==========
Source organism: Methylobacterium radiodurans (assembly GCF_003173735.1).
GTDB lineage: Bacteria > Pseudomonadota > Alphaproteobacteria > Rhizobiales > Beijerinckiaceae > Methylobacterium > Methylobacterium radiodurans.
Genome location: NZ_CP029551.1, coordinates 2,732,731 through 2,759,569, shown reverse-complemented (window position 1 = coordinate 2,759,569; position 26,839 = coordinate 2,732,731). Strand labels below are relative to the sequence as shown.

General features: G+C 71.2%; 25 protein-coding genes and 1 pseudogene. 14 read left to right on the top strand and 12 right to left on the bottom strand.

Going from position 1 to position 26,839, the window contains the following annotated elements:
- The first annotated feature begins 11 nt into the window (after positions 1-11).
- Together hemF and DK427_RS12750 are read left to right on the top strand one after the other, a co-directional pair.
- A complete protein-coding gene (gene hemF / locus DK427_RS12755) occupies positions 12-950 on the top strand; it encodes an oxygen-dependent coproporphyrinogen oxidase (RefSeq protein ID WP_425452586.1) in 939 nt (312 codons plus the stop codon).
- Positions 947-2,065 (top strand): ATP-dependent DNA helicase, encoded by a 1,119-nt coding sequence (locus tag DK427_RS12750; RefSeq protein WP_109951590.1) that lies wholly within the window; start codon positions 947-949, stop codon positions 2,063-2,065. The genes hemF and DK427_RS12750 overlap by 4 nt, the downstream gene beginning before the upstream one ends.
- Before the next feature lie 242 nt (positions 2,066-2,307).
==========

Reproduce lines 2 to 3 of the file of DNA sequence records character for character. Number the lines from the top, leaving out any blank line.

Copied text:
GTDB lineage: Bacteria > Pseudomonadota > Alphaproteobacteria > Rhizobiales > Beijerinckiaceae > Methylobacterium > Methylobacterium radiodurans.
Genome location: NZ_CP029551.1, coordinates 2,732,731 through 2,759,569, shown reverse-complemented (window position 1 = coordinate 2,759,569; position 26,839 = coordinate 2,732,731). Strand labels below are relative to the sequence as shown.